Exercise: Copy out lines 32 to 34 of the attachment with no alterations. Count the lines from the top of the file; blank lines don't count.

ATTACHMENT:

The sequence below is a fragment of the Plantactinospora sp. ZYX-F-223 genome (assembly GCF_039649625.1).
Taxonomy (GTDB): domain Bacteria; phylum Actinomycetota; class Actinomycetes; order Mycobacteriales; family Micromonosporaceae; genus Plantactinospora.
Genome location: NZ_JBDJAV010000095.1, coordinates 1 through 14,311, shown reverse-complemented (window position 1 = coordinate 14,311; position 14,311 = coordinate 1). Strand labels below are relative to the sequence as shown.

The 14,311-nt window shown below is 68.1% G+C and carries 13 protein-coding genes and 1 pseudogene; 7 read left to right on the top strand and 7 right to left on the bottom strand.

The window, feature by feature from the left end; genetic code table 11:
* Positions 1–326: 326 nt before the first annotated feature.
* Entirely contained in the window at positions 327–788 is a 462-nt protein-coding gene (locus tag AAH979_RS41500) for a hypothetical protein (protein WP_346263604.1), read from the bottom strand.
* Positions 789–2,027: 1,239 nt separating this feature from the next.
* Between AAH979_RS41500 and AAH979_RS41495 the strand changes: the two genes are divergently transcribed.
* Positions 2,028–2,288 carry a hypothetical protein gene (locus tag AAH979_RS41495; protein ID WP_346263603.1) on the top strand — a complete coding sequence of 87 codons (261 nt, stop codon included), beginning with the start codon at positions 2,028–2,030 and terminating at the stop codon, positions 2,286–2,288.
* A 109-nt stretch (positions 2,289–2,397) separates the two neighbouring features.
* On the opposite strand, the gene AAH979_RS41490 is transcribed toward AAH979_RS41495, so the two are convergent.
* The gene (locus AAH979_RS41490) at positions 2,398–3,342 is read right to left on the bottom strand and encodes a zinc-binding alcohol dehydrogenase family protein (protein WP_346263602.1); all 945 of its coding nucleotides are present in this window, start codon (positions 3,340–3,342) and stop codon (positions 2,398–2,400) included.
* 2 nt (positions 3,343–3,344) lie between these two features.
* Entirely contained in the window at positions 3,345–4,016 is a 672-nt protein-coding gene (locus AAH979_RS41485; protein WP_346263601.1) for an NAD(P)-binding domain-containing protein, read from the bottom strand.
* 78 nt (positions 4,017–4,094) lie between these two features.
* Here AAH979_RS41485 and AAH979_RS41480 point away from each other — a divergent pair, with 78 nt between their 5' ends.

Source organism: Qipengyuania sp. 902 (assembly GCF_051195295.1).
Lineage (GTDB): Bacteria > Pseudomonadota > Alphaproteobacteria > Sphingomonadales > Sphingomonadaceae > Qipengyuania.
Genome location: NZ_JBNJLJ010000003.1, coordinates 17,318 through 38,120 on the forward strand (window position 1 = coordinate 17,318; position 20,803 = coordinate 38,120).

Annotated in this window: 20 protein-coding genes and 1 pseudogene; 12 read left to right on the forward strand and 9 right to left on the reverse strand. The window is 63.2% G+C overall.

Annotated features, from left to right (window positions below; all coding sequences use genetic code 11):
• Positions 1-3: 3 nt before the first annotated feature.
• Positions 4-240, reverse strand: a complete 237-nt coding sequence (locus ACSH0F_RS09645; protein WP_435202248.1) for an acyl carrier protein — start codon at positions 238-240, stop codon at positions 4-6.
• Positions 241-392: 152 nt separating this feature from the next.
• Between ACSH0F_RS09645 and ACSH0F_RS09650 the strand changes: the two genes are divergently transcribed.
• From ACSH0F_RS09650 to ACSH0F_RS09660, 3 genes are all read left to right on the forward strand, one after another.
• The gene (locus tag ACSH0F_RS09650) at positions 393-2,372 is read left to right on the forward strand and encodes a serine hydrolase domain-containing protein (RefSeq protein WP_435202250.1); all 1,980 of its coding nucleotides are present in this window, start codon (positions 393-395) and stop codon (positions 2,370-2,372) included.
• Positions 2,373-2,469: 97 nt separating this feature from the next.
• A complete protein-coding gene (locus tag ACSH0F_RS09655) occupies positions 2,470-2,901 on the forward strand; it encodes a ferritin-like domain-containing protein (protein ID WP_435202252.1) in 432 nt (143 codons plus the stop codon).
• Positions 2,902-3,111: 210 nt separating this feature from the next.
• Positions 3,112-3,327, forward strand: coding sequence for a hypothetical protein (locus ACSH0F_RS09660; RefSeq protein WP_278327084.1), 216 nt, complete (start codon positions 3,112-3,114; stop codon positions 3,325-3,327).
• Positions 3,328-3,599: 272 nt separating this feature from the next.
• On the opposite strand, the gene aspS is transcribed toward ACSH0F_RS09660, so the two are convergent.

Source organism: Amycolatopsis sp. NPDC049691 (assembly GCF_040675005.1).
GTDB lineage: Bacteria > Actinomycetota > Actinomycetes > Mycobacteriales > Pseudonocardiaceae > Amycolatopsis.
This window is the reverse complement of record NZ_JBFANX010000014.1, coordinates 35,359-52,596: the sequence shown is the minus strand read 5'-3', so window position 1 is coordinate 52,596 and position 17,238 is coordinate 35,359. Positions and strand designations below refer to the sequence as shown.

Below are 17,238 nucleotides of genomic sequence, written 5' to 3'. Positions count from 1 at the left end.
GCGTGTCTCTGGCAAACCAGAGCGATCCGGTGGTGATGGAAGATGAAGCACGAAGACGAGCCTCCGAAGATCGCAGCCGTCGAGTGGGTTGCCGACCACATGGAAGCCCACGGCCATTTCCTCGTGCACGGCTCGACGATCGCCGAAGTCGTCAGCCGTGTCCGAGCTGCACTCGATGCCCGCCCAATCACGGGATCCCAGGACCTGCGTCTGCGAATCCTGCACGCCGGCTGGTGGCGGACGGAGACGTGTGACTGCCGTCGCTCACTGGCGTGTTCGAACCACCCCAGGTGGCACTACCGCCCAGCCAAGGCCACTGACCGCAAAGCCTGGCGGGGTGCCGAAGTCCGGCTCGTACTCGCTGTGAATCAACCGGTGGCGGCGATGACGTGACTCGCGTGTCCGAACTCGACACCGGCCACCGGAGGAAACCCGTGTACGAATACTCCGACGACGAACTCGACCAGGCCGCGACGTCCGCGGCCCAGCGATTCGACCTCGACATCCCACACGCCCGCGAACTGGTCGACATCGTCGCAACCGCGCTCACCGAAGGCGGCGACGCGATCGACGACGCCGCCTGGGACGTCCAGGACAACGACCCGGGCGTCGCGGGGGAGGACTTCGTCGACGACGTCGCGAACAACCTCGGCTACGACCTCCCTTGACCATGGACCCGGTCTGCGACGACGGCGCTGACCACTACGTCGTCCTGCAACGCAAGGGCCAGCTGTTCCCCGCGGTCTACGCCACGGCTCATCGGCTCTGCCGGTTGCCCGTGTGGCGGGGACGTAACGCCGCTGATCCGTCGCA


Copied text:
• Positions 3,112-3,327, forward strand: coding sequence for a hypothetical protein (locus ACSH0F_RS09660; RefSeq protein WP_278327084.1), 216 nt, complete (start codon positions 3,112-3,114; stop codon positions 3,325-3,327).
• Positions 3,328-3,599: 272 nt separating this feature from the next.
• On the opposite strand, the gene aspS is transcribed toward ACSH0F_RS09660, so the two are convergent.